At my kindergarten graduation, I proudly pronounced to the audience of teachers and parents that when I grew up, I wanted to be a hairdresser (like my mother) and also the president of the United States. I got a hearty chuckle from the crowd that I did not quite understand.

But that dream faded quickly as I grew up and learned about the world around me, about gender and gender roles, and about leadership in America. I was a junior in high school during the 2016 presidential election, an election where the country demanded “likability” from the female candidate and yet excused sexism and racism in the male candidate. The election taught me something about power that I did not want to know that femininity connotes weakness and has no place in U.S. politics.

Whatever misgivings I may have about Joe Biden and Kamala Harris and their policies, I cannot deny the sheer joy Harris’ nomination as Biden’s running mate gives me. As I watched her speech at the Democratic National Convention, I saw something of myself in her, a mixed girl from California. She was articulate and decent and reminded me faintly of my best friend’s mother. But even as I marveled at the prospect of a Black and South Asian woman as the vice president, I found myself bracing for the comments I was sure to hear in the media and in my small sphere of the world about Harris’ “likability,” about the extent of her blackness, about her appearance.

We hold women in politics to a different standard. Though an educated, professional woman with her own career, Hillary Clinton’s role as the governor’s, and later the president’s, wife meant she frequently fielded sexist questions from reporters like, “Do you think the American people are ready yet to have a first lady who has strong opinions and an agenda?” and weathered insinuations that she was in some way “emasculating” her husband and the country (whatever that means).

People wanted to know whether she still threw dinner parties and enjoyed “social engagements,” whether she could both work and effectively raise a child. Reporters rarely, if ever, ask such questions of men in power. Clinton continually explained, qualified, excused, and defended her femininity because these questions implied that power and femininity could not coexist.

In a more recent incident, Rep. Alexandria Ocasio-Cortez spoke out about a heated exchange with Rep. Ted Yoho, which concluded with Yoho calling Ocasio-Cortez a “fucking bitch.” In her public response, Ocasio-Cortez pointed out how this exchange exemplified the broader sexism prevalent in our nation’s politics:

You can take photos and project an image to the world of being a family man and accost women without remorse and with a sense of impunity. It happens every day in this country. It happened here on the steps of our nation’s Capitol. It happens when individuals who hold the highest office in this land admit to hurting women and using this language against all of us.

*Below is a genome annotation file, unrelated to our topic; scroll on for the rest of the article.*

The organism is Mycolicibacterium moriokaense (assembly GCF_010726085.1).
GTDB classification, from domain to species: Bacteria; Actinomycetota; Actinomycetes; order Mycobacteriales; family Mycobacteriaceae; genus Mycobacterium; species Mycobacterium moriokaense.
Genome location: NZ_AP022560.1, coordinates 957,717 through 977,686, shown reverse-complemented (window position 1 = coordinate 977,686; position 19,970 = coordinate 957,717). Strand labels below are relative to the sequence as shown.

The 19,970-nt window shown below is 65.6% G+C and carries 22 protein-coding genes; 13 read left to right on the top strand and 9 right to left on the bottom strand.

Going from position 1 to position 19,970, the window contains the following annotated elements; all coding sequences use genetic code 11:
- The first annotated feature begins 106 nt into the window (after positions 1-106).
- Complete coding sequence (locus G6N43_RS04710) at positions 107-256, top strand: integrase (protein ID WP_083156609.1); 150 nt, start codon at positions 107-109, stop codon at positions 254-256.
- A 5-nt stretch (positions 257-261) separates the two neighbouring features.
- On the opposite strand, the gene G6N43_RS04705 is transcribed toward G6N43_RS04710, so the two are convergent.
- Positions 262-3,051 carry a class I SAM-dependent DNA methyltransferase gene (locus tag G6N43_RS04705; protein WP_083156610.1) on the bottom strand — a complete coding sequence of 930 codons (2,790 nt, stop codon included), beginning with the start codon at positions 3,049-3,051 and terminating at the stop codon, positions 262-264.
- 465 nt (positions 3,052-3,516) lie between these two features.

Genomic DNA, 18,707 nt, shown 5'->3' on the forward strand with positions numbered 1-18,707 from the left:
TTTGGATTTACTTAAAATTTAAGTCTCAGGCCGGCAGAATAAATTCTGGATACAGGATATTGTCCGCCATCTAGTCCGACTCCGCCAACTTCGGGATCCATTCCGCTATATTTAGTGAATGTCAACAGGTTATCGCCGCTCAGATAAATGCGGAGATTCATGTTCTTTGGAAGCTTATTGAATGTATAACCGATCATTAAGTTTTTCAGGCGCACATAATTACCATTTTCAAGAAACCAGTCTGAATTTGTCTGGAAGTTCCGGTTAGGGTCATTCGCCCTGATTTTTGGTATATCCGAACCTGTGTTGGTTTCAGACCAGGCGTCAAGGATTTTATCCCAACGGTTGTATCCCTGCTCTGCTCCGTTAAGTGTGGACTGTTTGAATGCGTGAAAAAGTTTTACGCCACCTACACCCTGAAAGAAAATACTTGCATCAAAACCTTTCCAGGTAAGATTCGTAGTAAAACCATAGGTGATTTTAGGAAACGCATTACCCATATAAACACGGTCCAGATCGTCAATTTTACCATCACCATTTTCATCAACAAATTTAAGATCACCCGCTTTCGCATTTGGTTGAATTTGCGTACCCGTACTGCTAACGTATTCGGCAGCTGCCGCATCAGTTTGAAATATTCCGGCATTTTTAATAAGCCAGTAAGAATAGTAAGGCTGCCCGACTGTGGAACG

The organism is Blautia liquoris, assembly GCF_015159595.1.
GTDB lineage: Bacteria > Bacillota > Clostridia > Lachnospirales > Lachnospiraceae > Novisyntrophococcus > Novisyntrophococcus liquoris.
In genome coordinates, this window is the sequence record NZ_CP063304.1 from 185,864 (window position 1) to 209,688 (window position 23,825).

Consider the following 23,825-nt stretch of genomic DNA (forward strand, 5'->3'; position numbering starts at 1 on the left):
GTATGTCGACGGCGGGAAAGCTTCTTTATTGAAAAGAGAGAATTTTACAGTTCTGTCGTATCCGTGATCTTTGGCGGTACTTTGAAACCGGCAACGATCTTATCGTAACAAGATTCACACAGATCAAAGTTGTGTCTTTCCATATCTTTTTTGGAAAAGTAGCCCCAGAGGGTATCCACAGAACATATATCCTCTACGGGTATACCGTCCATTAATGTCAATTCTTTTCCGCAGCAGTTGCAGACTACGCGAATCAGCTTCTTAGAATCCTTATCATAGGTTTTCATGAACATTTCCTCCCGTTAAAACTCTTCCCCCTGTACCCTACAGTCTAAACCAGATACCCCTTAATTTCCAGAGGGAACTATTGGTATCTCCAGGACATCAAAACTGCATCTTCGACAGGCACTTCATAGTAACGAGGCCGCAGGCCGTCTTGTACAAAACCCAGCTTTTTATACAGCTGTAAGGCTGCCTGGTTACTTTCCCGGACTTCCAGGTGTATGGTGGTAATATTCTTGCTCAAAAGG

Women in politics, and really any women of influence or power, must toe a delicate line. They must project enough confidence and assertiveness to seem qualified for positions of power. But not so much confidence and assertiveness that they earn the title of “bitch,” “emasculating,” “cold,” etc. This is no simple feat, and the fact that we ask it of our female leaders seems like a gatekeeping tool. Writer and activist Heather Marsh comments on media treatment of women as a means withhold power in her book Binding Chaos: Mass Collaboration on a Global Scale:

As the old media feels it has the right to use advanced surveillance attacks, stalking, and sexual harassment in the form of creepshots, physical mobbing, and verbal abuse to any woman who begins to have a voice in society, the internet is now also full of people who feel they are entitled to use the same tactics on any woman or girl who dares to enter the internet public forum. Any woman who attempted to work in news or politics would be met with relentless attacks on her personal life and physical appearance by old media. Any woman who speaks or posts a picture on the internet now is subjected to the same treatment. A society that has grown up with sexual harassment of women labeled by male-dominated media as ‘free speech’ does not understand this harassment for what it is, mass censorship of female voices.

When a reporter or a Twitter user questions a woman’s femininity, whether it be about her children (or lack thereof), her personality, or her appearance, they redirect attention and discussion away from her policies, her work, and her achievements. They transform her into a caricature of femaleness, someone that is supposed to uphold some unattainable and limiting ideal of femininity, rather than a nuanced person with thoughts and ideas and feelings.

This is a technique of a patriarchal society that allows for delegitimization of the female voice. We can write off a woman’s ideas because her position in leadership means she cannot meet our culture’s criteria for womanhood, and her womanhood means she does not meet the criteria for a good or strong leader.

As election day approaches, I want my criticisms of Harris to come from a place of humanity. Harris does not deserve my unequivocal support because she is a woman, but I refuse to berate her if she does not live up to my version of womanhood. To make space for her in this way not only means that Kamala Harris will have a voice in the political arena, but it means that all the wide-eyed little girls watching her now can grow up into sharp-eyed women who do not let their dreams die.

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